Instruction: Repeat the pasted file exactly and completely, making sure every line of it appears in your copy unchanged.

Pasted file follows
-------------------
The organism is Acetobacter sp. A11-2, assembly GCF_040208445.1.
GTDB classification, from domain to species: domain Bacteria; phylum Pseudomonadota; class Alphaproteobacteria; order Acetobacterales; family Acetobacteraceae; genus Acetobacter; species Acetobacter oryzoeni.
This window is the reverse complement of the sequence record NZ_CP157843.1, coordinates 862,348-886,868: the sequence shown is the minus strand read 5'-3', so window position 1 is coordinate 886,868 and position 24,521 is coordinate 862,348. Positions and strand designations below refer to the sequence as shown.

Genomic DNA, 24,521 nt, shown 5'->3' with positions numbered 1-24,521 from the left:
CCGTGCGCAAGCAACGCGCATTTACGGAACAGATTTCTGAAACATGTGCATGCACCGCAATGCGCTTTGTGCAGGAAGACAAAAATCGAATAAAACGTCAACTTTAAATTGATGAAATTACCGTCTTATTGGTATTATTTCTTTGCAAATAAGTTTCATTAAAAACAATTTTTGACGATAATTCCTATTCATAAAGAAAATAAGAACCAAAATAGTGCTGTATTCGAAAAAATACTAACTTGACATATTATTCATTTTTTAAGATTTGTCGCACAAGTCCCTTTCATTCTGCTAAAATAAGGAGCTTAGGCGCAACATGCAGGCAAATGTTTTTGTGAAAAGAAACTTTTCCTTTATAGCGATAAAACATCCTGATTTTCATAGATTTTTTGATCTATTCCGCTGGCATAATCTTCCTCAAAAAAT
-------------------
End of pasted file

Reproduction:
The organism is Acetobacter sp. A11-2, assembly GCF_040208445.1.
GTDB classification, from domain to species: domain Bacteria; phylum Pseudomonadota; class Alphaproteobacteria; order Acetobacterales; family Acetobacteraceae; genus Acetobacter; species Acetobacter oryzoeni.
This window is the reverse complement of the sequence record NZ_CP157843.1, coordinates 862,348-886,868: the sequence shown is the minus strand read 5'-3', so window position 1 is coordinate 886,868 and position 24,521 is coordinate 862,348. Positions and strand designations below refer to the sequence as shown.

Genomic DNA, 24,521 nt, shown 5'->3' with positions numbered 1-24,521 from the left:
CCGTGCGCAAGCAACGCGCATTTACGGAACAGATTTCTGAAACATGTGCATGCACCGCAATGCGCTTTGTGCAGGAAGACAAAAATCGAATAAAACGTCAACTTTAAATTGATGAAATTACCGTCTTATTGGTATTATTTCTTTGCAAATAAGTTTCATTAAAAACAATTTTTGACGATAATTCCTATTCATAAAGAAAATAAGAACCAAAATAGTGCTGTATTCGAAAAAATACTAACTTGACATATTATTCATTTTTTAAGATTTGTCGCACAAGTCCCTTTCATTCTGCTAAAATAAGGAGCTTAGGCGCAACATGCAGGCAAATGTTTTTGTGAAAAGAAACTTTTCCTTTATAGCGATAAAACATCCTGATTTTCATAGATTTTTTGATCTATTCCGCTGGCATAATCTTCCTCAAAAAAT